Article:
Implementing the bit(x,j) function for Math.multiply

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Implementing the bit(x,j) function for Math.multiply

rgravina
I'm just starting with the OS, and for Math.multiply it's suggested to implement a bit(x, j) function which returns true if the j-th bit of the integer x is 1. To help with this, it's convenient to create an array with the powers of two from 0 to 15 in the init function.

However, the Jack compiler gives me an "Integer constant too big" error for 2^15. If I recall correctly, Hack/Jack can store signed numbers 15-bit long. It seems that 2^15 would be 1000 0000 0000 0000 which would explain the error (the first bit in an A-instruction is 0), whereas  2^15-1 (32767) would be represented as 0111 1111 1111 1111 and this doesn't give a compiler error.

I'm wondering if I'm doing something wrong, or should work around it somehow?

class Math {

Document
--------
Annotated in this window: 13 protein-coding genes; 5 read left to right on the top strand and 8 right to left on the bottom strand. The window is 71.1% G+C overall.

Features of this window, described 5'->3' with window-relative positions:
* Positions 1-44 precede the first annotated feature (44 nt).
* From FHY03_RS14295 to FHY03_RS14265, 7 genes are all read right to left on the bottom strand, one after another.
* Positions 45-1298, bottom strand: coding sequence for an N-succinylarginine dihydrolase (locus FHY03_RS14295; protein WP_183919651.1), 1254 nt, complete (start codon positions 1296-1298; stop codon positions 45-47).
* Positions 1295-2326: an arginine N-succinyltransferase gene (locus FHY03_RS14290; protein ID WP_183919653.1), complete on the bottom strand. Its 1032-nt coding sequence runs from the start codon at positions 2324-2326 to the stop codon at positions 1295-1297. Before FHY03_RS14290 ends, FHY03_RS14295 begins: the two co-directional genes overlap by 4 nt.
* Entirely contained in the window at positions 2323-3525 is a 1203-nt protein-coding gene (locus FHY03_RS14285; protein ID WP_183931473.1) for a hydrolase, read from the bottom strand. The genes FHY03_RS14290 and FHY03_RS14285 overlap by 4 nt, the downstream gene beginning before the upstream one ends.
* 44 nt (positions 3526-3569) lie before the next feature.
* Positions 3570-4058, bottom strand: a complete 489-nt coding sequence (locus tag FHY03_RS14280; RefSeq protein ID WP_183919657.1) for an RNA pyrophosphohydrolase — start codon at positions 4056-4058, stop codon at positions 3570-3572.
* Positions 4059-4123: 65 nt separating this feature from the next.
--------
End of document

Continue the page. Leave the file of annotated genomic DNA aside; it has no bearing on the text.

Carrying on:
static Array twoToThe;

    function void init() {
        let twoToThe = Array.new(16);
        let twoToThe[0] = 1;
        let twoToThe[1] = 2;
        let twoToThe[2] = 4;
        // etc..
        let twoToThe[14] = 16384;
        let twoToThe[15] = 32768;  // error: Integer constant too big
        return;
    }
}

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Re: Implementing the bit(x,j) function for Math.multiply

cadet1620
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Your analysis is spot on.

The asymmetric nature of 2-s complement integers is often annoying, and the maximum negative integer, -32768 for 16-bit numbers, is often a source of bugs. I remember a system hang in a fielded product that I tracked down to a loop that couldn't hit its exit because abs(x) was returning a negative number! (Apply the 2's complement negation rule to 1000...0000)